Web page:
After 20 years, The Pot brand is retiring. From April 4 Simon Kardachi’s keystone venue will rebrand as Nido (“nest” in Italian), a neighbourhood pasta bar serving salumi, grilled meats and fresh pastas handmade daily.
The Hyde Park institution has continually evolved over its two decades, from its initial iteration as fine diner The Melting Pot to the relaxed neighbourhood bistro it is today. Its stellar crew of alumni includes Peel Street’s Jordan Theodoros, Herringbone’s Quentin Whittle, Emma McCaskill and Adam Liston, who has stepped back from his role at The Pot (after taking the reins last year) to focus on Shobosho full-time.
Head chef Max Sharrad – who was named Young Chef of the Year in the 2018 Appetite for Excellence awards – now has complete control of the kitchen. “The Pot as a brand has changed hands quite a few times over 20 years and everyone has left their mark in a way,” Sharrad tells Broadsheet. “It got a little bit confusing as to what it was we did.”
When Sharrad moved across to The Pot from Shobosho last year, he and Liston wanted to craft a menu of “modern takes on Italian dishes”: pizzetta, panini and pasta with Japanese twists. Nido won’t stray too far from that, but it’ll adhere more strictly to the Italian brief and feature some “homely style” dishes to befit the restaurant’s suburban setting. “We all came to the conclusion that it wasn’t really working so we had to find a very clear direction and point the ship in that direction,” says Sharrad.
The kitchen is now focused squarely on pasta, which is hand-rolled each day. “It has to be something the locals will gravitate towards,” says Sharrad. “A lot of pasta and a lot of grilled meats: things like ragu and rich, hearty [dishes] in winter … and we’ll freshen it up in the warmer months. What you’ll be getting is things you want to eat at home but you couldn’t necessarily make the time for. There’ll be some speccy dishes as well as more down-to-earth stuff.”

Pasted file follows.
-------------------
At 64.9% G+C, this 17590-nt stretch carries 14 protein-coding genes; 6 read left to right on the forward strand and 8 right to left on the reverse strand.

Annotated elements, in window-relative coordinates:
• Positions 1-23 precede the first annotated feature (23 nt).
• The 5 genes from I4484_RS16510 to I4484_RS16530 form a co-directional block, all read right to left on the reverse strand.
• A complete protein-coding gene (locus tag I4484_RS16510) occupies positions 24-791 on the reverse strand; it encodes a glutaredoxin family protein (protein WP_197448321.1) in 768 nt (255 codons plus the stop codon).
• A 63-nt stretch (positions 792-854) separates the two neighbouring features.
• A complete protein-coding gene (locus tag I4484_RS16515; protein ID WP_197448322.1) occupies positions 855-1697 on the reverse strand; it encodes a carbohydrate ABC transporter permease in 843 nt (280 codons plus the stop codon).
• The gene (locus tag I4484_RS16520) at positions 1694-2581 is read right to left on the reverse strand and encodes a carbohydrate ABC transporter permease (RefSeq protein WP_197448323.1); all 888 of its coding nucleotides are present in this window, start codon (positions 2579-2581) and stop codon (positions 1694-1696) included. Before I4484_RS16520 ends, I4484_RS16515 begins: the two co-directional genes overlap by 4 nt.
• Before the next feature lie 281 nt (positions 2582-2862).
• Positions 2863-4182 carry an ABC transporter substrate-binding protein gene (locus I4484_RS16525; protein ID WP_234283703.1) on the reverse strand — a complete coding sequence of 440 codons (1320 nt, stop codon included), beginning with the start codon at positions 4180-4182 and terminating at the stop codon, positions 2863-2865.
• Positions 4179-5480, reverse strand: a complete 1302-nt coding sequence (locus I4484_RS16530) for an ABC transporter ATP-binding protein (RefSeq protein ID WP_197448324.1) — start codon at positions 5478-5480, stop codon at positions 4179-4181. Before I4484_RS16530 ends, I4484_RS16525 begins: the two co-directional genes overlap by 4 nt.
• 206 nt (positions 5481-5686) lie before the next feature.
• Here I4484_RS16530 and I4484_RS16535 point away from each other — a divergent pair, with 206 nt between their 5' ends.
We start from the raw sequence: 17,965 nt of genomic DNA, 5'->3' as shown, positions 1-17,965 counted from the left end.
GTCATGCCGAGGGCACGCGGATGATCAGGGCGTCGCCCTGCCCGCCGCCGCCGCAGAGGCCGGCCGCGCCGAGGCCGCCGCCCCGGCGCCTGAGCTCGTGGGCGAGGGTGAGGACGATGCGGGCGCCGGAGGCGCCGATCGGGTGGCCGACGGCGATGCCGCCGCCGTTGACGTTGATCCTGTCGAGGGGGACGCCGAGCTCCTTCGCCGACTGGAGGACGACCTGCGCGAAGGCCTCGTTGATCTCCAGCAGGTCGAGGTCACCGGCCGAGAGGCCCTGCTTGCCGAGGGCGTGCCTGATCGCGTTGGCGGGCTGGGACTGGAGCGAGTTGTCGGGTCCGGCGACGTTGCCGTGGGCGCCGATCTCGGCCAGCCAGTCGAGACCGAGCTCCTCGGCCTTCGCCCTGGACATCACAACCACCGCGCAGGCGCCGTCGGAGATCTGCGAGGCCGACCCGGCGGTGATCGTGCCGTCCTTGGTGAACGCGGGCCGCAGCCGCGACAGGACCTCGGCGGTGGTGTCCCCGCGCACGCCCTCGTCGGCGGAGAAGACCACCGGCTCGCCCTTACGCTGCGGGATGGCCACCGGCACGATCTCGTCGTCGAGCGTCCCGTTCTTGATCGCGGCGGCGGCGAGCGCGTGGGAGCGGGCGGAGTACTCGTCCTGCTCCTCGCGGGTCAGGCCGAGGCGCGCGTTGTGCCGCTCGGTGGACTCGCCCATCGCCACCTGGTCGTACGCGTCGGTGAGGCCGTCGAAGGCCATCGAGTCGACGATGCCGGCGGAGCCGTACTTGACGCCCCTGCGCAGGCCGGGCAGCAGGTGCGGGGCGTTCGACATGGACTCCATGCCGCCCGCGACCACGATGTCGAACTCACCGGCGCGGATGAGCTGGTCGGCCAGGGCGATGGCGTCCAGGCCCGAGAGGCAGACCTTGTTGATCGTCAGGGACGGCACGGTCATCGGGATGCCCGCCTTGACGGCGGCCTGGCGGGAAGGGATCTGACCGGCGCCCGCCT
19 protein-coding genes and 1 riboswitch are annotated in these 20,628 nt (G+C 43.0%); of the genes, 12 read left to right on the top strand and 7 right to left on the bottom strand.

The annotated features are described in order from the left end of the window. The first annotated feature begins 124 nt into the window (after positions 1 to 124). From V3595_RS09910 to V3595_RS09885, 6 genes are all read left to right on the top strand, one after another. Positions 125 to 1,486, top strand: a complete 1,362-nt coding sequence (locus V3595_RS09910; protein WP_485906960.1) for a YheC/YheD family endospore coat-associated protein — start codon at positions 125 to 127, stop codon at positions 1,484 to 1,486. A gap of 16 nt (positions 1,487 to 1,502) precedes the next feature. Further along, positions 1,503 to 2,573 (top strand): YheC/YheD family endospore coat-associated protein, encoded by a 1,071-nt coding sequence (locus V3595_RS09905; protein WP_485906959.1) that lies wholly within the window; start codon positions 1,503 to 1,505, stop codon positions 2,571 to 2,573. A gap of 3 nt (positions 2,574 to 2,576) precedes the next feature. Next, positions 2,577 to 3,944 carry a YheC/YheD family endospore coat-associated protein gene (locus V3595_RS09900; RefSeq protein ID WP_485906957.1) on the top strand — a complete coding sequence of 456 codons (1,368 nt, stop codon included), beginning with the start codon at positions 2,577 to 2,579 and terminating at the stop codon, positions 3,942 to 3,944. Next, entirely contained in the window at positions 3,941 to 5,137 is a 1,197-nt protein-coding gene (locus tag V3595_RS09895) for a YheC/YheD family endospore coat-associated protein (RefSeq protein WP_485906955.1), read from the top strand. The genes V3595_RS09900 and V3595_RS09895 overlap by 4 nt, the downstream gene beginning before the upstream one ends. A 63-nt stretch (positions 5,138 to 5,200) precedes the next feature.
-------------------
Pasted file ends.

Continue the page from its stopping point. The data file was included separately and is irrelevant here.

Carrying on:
Alongside familiar comfort food such as “rich and delicious” lamb ragu with peppers, there’ll be beetroot tortellini with pesto sauce made from beetroot tops, and a single ravioli filled with egg yolk and smoked potato in a pool of jus and burnt butter. The menu will also feature bistecca carved at your table; acqua pazza (poached white fish in a light broth – literally “crazy water” in Italian); breakfast pastries baked daily; and stuffed focaccia known as trapizzino. “It’s something exciting I don’t think anyone [here] is doing the moment,” says Sharrad. “It’s like a cross between a panini and a pizza.”
Despite the Italian accent – and the arrival of new team member Chris Woodcock (who's also managing partner of Osteria Oggi), we’re assured this won’t be Oggi 2.0. Where the Pirie Street favourite was a concept largely driven by Kardachi, Nido is spurred by Sharrad’s Italian heritage. He’ll take inspiration from his family’s roots in Friuli-Venezia Giulia, a northern region that borders Slovenia and Austria. “A lot of polenta and gnocchi dishes come from up there,” he says. “I’m going there in July to do some recon. On the other side of that trip there’ll be a lot of stuff coming from there.”
Tied into his European jaunt will be a staging (internship) at former Noma head chef Matt Orlando’s Copenhagen restaurant Amass, a key component of Sharrad’s Appetite for Excellence win. “[It’s] purely to learn how they deal with waste,” he says. “That’s something I want to bring to the table and it’s also something that’s very Italian, minimising any waste. I’ve heard stories of [chef and Sharrad's girlfriend] Laura [Cassai]'s nonna scraping the breadcrumbs off her chopping board and putting them into her cereal,” he says with a laugh. “We’ll do our best to minimise waste – that’s not something we want to be preaching about – it’s just something we naturally want to be involved in.”
The Pot’s last service will be on Sunday March 31. Nido will open on Thursday April 4.